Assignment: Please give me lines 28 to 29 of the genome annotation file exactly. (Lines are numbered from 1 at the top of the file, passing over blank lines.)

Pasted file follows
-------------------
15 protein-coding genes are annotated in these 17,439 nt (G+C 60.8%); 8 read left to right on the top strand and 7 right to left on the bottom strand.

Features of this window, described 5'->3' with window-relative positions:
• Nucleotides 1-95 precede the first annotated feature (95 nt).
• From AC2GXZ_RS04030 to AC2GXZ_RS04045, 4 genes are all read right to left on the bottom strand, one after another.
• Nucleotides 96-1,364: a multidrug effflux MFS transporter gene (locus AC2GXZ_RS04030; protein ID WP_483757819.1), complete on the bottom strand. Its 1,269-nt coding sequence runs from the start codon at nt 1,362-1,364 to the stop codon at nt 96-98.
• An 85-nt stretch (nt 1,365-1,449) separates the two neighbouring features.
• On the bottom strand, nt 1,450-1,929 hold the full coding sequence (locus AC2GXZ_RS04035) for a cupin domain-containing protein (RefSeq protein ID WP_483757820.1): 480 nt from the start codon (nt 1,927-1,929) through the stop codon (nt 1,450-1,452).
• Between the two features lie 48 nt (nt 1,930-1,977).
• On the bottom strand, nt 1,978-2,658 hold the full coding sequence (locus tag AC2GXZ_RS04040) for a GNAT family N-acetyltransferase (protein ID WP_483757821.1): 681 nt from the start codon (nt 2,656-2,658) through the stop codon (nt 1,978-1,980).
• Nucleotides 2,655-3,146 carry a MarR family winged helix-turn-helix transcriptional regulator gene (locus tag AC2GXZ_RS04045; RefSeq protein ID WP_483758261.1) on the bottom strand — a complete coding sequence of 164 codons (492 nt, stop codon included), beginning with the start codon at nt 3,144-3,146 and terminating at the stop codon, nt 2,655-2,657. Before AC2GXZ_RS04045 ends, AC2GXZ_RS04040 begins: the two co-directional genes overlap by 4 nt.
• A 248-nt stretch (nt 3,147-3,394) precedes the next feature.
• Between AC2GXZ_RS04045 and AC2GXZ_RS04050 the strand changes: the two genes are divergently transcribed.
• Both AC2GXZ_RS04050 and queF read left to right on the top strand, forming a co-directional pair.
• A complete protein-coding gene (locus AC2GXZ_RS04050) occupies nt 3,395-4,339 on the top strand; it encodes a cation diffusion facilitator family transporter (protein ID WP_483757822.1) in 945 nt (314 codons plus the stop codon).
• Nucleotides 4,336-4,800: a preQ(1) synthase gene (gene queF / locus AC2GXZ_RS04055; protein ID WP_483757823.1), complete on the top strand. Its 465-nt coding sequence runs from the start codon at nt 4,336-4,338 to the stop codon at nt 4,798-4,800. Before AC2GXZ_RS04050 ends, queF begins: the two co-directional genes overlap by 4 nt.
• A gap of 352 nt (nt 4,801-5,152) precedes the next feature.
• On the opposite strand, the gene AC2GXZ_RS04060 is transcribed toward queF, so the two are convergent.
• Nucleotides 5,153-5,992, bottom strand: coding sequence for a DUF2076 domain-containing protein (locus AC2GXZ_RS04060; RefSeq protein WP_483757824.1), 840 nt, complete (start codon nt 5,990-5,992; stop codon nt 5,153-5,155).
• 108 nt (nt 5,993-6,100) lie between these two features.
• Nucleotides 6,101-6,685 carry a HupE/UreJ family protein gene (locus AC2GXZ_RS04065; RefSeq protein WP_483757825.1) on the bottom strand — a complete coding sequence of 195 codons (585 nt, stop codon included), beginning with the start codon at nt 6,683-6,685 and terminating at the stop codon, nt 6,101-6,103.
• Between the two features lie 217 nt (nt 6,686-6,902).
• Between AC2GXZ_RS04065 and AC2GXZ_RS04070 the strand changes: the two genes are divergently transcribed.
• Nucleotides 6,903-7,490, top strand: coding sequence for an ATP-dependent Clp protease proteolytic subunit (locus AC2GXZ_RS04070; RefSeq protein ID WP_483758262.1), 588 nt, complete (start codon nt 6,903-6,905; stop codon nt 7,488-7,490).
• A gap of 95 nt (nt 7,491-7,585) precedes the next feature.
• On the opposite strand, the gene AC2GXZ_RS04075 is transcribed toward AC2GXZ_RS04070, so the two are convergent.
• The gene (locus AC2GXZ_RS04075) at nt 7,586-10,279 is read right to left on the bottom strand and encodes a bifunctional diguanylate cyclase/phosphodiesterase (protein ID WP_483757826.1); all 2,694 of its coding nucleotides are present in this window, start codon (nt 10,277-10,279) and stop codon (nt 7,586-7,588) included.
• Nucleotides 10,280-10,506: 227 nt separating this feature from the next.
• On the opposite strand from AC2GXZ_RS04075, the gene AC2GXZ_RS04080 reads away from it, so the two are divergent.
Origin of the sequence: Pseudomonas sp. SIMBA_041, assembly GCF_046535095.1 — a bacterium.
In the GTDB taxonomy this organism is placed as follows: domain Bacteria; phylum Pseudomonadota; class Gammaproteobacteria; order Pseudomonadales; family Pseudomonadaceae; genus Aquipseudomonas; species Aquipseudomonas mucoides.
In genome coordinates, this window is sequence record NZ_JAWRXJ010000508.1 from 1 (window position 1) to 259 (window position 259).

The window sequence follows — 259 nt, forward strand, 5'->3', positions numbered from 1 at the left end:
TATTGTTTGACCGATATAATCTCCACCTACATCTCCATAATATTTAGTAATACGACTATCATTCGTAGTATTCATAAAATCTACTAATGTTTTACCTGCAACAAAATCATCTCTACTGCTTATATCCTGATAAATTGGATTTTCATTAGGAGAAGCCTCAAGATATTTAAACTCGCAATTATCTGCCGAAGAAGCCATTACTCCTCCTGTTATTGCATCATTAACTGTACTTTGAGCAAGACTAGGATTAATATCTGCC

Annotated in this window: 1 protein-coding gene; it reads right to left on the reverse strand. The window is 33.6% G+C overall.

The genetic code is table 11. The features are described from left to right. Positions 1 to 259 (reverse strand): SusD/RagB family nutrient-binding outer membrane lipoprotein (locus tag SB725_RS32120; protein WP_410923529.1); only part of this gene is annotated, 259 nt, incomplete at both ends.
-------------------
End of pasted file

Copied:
• On the opposite strand from AC2GXZ_RS04075, the gene AC2GXZ_RS04080 reads away from it, so the two are divergent.
Origin of the sequence: Pseudomonas sp. SIMBA_041, assembly GCF_046535095.1 — a bacterium.